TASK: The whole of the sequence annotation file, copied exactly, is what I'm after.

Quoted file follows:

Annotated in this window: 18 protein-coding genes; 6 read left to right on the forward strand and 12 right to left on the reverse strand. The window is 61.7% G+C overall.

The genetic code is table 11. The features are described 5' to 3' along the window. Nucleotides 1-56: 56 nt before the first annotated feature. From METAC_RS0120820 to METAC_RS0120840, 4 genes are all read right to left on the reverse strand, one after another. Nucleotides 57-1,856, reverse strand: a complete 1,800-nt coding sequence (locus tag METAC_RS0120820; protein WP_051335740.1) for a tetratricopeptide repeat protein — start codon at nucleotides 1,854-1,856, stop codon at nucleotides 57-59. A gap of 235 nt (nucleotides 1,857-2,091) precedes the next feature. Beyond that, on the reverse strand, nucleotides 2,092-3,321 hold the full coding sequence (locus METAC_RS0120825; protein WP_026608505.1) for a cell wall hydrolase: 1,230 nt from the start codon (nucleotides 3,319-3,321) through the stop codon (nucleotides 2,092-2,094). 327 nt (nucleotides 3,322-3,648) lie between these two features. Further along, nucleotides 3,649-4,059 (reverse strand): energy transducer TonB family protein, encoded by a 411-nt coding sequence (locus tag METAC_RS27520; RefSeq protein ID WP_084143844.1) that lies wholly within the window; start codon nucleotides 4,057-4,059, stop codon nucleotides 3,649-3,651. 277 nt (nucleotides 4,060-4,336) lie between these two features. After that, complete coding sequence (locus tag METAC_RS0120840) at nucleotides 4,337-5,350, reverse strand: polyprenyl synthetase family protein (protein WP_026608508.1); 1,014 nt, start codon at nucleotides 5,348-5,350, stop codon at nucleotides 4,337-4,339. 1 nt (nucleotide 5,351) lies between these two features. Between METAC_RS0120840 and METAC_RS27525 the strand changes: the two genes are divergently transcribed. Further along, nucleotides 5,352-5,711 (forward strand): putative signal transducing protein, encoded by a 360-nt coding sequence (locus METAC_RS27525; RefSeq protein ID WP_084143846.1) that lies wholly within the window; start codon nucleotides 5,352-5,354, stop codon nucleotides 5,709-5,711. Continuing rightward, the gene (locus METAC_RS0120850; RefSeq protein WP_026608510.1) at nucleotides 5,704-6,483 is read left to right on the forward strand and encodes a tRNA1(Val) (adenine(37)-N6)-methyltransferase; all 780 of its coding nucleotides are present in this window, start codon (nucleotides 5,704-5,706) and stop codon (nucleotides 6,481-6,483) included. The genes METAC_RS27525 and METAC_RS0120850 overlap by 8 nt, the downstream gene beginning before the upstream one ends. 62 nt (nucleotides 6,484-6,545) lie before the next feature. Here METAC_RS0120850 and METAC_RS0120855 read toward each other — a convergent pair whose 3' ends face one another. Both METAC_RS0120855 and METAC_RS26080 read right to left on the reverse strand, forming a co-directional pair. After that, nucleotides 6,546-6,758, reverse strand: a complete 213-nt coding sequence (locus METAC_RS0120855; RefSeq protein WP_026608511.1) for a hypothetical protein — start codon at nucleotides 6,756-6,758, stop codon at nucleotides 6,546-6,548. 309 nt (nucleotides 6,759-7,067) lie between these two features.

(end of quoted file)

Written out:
Annotated in this window: 18 protein-coding genes; 6 read left to right on the forward strand and 12 right to left on the reverse strand. The window is 61.7% G+C overall.

The genetic code is table 11. The features are described 5' to 3' along the window. Nucleotides 1-56: 56 nt before the first annotated feature. From METAC_RS0120820 to METAC_RS0120840, 4 genes are all read right to left on the reverse strand, one after another. Nucleotides 57-1,856, reverse strand: a complete 1,800-nt coding sequence (locus tag METAC_RS0120820; protein WP_051335740.1) for a tetratricopeptide repeat protein — start codon at nucleotides 1,854-1,856, stop codon at nucleotides 57-59. A gap of 235 nt (nucleotides 1,857-2,091) precedes the next feature. Beyond that, on the reverse strand, nucleotides 2,092-3,321 hold the full coding sequence (locus METAC_RS0120825; protein WP_026608505.1) for a cell wall hydrolase: 1,230 nt from the start codon (nucleotides 3,319-3,321) through the stop codon (nucleotides 2,092-2,094). 327 nt (nucleotides 3,322-3,648) lie between these two features. Further along, nucleotides 3,649-4,059 (reverse strand): energy transducer TonB family protein, encoded by a 411-nt coding sequence (locus tag METAC_RS27520; RefSeq protein ID WP_084143844.1) that lies wholly within the window; start codon nucleotides 4,057-4,059, stop codon nucleotides 3,649-3,651. 277 nt (nucleotides 4,060-4,336) lie between these two features. After that, complete coding sequence (locus tag METAC_RS0120840) at nucleotides 4,337-5,350, reverse strand: polyprenyl synthetase family protein (protein WP_026608508.1); 1,014 nt, start codon at nucleotides 5,348-5,350, stop codon at nucleotides 4,337-4,339. 1 nt (nucleotide 5,351) lies between these two features. Between METAC_RS0120840 and METAC_RS27525 the strand changes: the two genes are divergently transcribed. Further along, nucleotides 5,352-5,711 (forward strand): putative signal transducing protein, encoded by a 360-nt coding sequence (locus METAC_RS27525; RefSeq protein ID WP_084143846.1) that lies wholly within the window; start codon nucleotides 5,352-5,354, stop codon nucleotides 5,709-5,711. Continuing rightward, the gene (locus METAC_RS0120850; RefSeq protein WP_026608510.1) at nucleotides 5,704-6,483 is read left to right on the forward strand and encodes a tRNA1(Val) (adenine(37)-N6)-methyltransferase; all 780 of its coding nucleotides are present in this window, start codon (nucleotides 5,704-5,706) and stop codon (nucleotides 6,481-6,483) included. The genes METAC_RS27525 and METAC_RS0120850 overlap by 8 nt, the downstream gene beginning before the upstream one ends. 62 nt (nucleotides 6,484-6,545) lie before the next feature. Here METAC_RS0120850 and METAC_RS0120855 read toward each other — a convergent pair whose 3' ends face one another. Both METAC_RS0120855 and METAC_RS26080 read right to left on the reverse strand, forming a co-directional pair. After that, nucleotides 6,546-6,758, reverse strand: a complete 213-nt coding sequence (locus METAC_RS0120855; RefSeq protein WP_026608511.1) for a hypothetical protein — start codon at nucleotides 6,756-6,758, stop codon at nucleotides 6,546-6,548. 309 nt (nucleotides 6,759-7,067) lie between these two features.